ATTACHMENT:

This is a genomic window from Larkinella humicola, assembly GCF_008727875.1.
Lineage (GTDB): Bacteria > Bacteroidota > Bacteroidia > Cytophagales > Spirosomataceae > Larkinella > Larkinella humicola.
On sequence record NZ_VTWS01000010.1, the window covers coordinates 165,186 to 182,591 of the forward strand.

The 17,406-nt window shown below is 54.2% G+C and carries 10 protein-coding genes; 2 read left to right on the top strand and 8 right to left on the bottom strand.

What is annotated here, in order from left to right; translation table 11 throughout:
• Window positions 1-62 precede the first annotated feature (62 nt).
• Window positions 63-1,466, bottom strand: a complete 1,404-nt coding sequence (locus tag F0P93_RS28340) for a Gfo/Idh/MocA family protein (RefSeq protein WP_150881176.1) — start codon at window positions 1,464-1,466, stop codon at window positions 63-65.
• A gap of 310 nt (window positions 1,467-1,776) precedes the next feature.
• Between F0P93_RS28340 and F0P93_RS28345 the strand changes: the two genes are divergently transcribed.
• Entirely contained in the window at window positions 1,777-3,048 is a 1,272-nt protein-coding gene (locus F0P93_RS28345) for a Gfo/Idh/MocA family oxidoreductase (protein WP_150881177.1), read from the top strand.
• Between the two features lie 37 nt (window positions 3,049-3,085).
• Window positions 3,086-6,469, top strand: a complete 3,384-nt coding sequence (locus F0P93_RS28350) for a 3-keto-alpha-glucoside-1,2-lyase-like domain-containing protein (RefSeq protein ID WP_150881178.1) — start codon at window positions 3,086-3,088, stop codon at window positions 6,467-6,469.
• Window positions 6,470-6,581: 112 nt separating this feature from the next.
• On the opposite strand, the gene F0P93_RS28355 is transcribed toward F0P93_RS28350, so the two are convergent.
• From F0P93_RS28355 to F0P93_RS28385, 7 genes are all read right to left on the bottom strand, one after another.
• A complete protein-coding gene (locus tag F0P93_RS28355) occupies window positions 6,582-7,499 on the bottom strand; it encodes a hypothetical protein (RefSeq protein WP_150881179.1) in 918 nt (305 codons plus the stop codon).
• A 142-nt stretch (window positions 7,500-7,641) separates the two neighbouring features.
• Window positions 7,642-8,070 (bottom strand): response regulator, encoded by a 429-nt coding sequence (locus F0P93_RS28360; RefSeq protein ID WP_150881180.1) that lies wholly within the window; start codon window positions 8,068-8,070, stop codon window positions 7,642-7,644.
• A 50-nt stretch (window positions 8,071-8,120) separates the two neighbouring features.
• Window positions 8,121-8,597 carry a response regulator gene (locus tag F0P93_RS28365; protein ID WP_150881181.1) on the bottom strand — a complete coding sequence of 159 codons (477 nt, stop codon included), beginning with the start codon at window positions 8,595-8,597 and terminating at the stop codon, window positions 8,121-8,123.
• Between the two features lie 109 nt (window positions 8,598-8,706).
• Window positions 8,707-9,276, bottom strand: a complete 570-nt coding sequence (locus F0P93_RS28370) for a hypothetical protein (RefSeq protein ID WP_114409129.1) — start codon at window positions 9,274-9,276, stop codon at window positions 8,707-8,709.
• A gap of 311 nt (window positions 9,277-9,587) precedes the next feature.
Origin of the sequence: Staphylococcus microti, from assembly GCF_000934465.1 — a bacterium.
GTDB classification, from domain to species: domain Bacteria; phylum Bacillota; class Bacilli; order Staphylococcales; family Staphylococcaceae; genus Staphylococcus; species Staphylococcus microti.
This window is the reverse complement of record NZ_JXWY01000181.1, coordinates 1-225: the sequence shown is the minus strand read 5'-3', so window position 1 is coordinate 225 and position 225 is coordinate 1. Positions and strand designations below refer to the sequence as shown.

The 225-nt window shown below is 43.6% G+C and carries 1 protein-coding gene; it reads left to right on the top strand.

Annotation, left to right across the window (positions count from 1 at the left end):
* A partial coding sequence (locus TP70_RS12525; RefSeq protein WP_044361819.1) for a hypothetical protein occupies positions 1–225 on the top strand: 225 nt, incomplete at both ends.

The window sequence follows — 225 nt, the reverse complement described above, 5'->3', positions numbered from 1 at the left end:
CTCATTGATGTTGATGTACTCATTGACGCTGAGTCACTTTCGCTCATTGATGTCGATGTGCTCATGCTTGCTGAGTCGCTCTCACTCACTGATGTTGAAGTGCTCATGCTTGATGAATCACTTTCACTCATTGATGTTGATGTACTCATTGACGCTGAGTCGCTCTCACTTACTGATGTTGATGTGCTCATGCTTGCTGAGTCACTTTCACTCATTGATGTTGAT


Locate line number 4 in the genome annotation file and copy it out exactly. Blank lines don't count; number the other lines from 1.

The 17,406-nt window shown below is 54.2% G+C and carries 10 protein-coding genes; 2 read left to right on the top strand and 8 right to left on the bottom strand.